US President Donald Trump’s ambition to change the rules of global trade is not skipping over Israel, according to a report by Bloomberg news. US trade negotiators will be visiting Israel this week for discussions on upgrading the existing agricultural trade agreements and reduce tariffs for American farm exports to Israel.
Under the existing agreement, “virtually any product produced in Israel that can be competitive in the U.S. market, can enter the U.S. duty-free,” according to a separate 2018 report from the U.S. Department of Agriculture’s Foreign Agricultural Service. “In contrast, U.S. products continue to face high tariffs in many sectors limiting their access to the Israeli market.”
Trump is trying to complete a process, begun under the Obama administration, to reopen the free trade agreement signed in 1985. Until now, Israel has been reluctant to lower barriers to American imports, but changes are expected to allow more US agricultural exports into Israel.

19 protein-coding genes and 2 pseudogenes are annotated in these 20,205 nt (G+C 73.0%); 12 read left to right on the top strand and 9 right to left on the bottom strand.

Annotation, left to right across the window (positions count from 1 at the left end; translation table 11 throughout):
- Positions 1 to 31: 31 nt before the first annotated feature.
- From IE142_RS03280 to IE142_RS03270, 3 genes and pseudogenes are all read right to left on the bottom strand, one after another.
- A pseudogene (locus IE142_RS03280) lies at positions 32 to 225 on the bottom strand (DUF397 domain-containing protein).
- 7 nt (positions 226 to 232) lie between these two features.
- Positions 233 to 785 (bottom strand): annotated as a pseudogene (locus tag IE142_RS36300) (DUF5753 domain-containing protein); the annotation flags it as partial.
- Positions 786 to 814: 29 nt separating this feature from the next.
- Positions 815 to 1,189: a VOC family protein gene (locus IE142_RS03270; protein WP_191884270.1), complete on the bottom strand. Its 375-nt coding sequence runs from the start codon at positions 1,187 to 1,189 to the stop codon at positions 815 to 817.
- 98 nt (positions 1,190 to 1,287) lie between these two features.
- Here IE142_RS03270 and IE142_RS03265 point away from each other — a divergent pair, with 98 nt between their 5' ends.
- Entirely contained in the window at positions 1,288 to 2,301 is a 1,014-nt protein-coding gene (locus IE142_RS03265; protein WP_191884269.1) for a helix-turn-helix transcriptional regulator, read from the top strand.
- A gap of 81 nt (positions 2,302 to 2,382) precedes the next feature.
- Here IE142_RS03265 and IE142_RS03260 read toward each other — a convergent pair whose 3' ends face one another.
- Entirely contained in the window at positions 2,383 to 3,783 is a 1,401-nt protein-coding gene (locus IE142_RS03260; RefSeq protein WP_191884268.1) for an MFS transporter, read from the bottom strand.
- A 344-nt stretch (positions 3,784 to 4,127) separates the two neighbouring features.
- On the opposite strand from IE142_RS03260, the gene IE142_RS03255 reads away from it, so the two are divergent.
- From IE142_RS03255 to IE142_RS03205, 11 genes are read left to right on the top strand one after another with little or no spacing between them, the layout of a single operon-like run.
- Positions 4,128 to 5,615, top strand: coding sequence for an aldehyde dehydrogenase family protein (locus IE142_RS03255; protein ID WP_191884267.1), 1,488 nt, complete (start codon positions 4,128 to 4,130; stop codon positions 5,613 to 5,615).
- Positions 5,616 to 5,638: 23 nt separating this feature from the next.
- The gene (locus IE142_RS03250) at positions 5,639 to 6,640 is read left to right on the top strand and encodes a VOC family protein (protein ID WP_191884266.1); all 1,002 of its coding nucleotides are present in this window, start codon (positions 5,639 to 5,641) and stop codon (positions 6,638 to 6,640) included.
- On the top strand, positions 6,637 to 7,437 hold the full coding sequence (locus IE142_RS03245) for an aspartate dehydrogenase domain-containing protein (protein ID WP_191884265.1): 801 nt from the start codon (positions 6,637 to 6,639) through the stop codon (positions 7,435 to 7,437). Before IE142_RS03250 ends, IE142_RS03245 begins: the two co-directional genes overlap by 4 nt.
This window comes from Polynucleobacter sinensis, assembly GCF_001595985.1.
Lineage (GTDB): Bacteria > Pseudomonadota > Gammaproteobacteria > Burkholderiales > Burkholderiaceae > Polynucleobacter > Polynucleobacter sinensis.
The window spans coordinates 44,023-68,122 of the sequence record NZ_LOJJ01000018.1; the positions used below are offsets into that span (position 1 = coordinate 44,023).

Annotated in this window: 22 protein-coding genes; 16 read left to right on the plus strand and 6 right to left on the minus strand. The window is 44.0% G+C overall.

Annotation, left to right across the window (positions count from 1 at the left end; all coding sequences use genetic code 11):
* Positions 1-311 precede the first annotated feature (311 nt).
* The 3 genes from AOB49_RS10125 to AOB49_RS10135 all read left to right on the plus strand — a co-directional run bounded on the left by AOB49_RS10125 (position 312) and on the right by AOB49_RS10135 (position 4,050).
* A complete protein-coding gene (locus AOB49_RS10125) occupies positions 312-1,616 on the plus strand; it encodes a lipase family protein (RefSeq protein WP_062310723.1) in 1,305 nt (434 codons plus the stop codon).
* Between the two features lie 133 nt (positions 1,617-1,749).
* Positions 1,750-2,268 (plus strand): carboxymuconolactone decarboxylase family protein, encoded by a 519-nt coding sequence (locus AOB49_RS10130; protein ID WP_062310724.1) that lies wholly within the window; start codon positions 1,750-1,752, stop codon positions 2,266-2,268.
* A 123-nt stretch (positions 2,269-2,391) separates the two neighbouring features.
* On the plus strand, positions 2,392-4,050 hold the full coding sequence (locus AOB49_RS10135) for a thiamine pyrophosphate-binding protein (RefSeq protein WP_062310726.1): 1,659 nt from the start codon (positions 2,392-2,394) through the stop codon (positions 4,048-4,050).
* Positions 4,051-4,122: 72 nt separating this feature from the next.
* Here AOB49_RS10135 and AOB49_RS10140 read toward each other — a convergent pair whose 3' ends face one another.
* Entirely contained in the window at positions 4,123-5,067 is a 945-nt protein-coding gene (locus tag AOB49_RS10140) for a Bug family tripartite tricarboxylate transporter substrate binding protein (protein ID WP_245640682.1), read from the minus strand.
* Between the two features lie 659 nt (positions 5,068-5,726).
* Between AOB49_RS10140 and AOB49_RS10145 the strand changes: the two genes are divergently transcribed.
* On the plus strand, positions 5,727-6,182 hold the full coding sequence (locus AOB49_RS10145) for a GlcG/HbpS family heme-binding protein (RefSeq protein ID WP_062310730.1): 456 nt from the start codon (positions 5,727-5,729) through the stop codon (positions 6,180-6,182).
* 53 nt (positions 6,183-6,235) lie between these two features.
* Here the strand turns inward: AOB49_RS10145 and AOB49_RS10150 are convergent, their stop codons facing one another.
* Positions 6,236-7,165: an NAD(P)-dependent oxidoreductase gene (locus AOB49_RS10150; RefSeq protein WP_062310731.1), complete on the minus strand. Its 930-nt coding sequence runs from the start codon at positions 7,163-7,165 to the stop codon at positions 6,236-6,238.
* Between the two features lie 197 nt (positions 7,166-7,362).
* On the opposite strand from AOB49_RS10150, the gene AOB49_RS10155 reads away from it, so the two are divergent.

Since signing the agreement more than three decades ago, Israel’s economic output has expanded about 13 times. The agricultural pact between the allies was last updated in 2004.
The talks have been ongoing for some time now and are expected to wrap up this week. If they do reach an agreement, the government may find it hard to implement during the election season; only last week, the attorney general told Finance Minister Moshe Kahlon that a decree lowering tariffs for imported dairy products can only be signed after the election.
In 2017, the U.S. ran a trade deficit of almost $14 billion with Israel, an economy 55 times smaller. America is by far Israel’s biggest trading partner with annual trade worth $30 billion, three times the total of second-place China, according to data compiled by Bloomberg.
Precious stones, pharmaceuticals and electrical machinery are Israel’s main exports to the U.S., Agriculture accounted for less than $1 billion of trade between the countries in 2017, according to the U.S. Trade Representative’s website.
If a new deal reduces protectionism and opens Israeli markets to more competition, it could have the support of many in Israel, where high consumer costs are a frequent source of frustration, wrote Bloomberg.